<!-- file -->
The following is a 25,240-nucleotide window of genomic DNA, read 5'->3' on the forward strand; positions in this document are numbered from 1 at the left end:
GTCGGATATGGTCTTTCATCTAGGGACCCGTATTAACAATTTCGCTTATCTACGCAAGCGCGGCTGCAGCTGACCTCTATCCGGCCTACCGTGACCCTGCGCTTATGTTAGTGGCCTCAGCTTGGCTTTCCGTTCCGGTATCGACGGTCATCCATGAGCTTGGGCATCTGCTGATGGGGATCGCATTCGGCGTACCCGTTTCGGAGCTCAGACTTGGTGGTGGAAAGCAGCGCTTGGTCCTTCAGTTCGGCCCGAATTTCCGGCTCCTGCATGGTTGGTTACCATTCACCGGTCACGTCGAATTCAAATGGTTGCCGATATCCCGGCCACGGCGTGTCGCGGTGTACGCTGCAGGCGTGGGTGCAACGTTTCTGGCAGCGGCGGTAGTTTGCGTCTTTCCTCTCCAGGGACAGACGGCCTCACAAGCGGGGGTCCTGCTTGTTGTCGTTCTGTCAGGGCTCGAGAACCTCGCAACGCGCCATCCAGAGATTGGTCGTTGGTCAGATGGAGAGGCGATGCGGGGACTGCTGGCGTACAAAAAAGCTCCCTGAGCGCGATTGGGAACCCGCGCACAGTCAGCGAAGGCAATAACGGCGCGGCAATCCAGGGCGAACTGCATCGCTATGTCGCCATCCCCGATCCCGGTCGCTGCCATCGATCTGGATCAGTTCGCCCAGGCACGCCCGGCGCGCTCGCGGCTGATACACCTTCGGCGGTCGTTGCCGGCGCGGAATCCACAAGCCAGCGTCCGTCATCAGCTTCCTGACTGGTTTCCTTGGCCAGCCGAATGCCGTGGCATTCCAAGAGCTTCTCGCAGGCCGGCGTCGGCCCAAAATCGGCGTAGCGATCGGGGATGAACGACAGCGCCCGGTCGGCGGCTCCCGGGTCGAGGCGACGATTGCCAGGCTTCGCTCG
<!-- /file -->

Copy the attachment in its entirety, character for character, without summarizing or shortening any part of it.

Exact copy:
The following is a 25,240-nucleotide window of genomic DNA, read 5'->3' on the forward strand; positions in this document are numbered from 1 at the left end:
GTCGGATATGGTCTTTCATCTAGGGACCCGTATTAACAATTTCGCTTATCTACGCAAGCGCGGCTGCAGCTGACCTCTATCCGGCCTACCGTGACCCTGCGCTTATGTTAGTGGCCTCAGCTTGGCTTTCCGTTCCGGTATCGACGGTCATCCATGAGCTTGGGCATCTGCTGATGGGGATCGCATTCGGCGTACCCGTTTCGGAGCTCAGACTTGGTGGTGGAAAGCAGCGCTTGGTCCTTCAGTTCGGCCCGAATTTCCGGCTCCTGCATGGTTGGTTACCATTCACCGGTCACGTCGAATTCAAATGGTTGCCGATATCCCGGCCACGGCGTGTCGCGGTGTACGCTGCAGGCGTGGGTGCAACGTTTCTGGCAGCGGCGGTAGTTTGCGTCTTTCCTCTCCAGGGACAGACGGCCTCACAAGCGGGGGTCCTGCTTGTTGTCGTTCTGTCAGGGCTCGAGAACCTCGCAACGCGCCATCCAGAGATTGGTCGTTGGTCAGATGGAGAGGCGATGCGGGGACTGCTGGCGTACAAAAAAGCTCCCTGAGCGCGATTGGGAACCCGCGCACAGTCAGCGAAGGCAATAACGGCGCGGCAATCCAGGGCGAACTGCATCGCTATGTCGCCATCCCCGATCCCGGTCGCTGCCATCGATCTGGATCAGTTCGCCCAGGCACGCCCGGCGCGCTCGCGGCTGATACACCTTCGGCGGTCGTTGCCGGCGCGGAATCCACAAGCCAGCGTCCGTCATCAGCTTCCTGACTGGTTTCCTTGGCCAGCCGAATGCCGTGGCATTCCAAGAGCTTCTCGCAGGCCGGCGTCGGCCCAAAATCGGCGTAGCGATCGGGGATGAACGACAGCGCCCGGTCGGCGGCTCCCGGGTCGAGGCGACGATTGCCAGGCTTCGCTCG